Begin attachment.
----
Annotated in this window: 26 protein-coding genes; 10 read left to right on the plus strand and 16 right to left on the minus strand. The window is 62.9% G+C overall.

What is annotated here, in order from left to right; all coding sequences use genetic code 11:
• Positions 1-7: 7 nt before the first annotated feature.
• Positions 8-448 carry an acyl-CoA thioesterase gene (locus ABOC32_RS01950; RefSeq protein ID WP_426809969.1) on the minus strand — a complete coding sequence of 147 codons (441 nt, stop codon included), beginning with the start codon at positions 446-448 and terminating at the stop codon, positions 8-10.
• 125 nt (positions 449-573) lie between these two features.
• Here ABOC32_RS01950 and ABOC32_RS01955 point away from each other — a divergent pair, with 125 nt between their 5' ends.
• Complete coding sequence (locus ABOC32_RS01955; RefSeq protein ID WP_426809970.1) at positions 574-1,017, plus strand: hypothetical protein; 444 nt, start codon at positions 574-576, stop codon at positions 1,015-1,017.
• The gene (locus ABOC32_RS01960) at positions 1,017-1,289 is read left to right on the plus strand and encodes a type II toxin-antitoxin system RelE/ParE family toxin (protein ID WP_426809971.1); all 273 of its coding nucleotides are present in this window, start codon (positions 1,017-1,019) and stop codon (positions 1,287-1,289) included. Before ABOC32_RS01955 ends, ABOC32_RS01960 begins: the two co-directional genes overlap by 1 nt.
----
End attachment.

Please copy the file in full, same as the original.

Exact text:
Annotated in this window: 26 protein-coding genes; 10 read left to right on the plus strand and 16 right to left on the minus strand. The window is 62.9% G+C overall.

What is annotated here, in order from left to right; all coding sequences use genetic code 11:
• Positions 1-7: 7 nt before the first annotated feature.
• Positions 8-448 carry an acyl-CoA thioesterase gene (locus ABOC32_RS01950; RefSeq protein ID WP_426809969.1) on the minus strand — a complete coding sequence of 147 codons (441 nt, stop codon included), beginning with the start codon at positions 446-448 and terminating at the stop codon, positions 8-10.
• 125 nt (positions 449-573) lie between these two features.
• Here ABOC32_RS01950 and ABOC32_RS01955 point away from each other — a divergent pair, with 125 nt between their 5' ends.
• Complete coding sequence (locus ABOC32_RS01955; RefSeq protein ID WP_426809970.1) at positions 574-1,017, plus strand: hypothetical protein; 444 nt, start codon at positions 574-576, stop codon at positions 1,015-1,017.
• The gene (locus ABOC32_RS01960) at positions 1,017-1,289 is read left to right on the plus strand and encodes a type II toxin-antitoxin system RelE/ParE family toxin (protein ID WP_426809971.1); all 273 of its coding nucleotides are present in this window, start codon (positions 1,017-1,019) and stop codon (positions 1,287-1,289) included. Before ABOC32_RS01955 ends, ABOC32_RS01960 begins: the two co-directional genes overlap by 1 nt.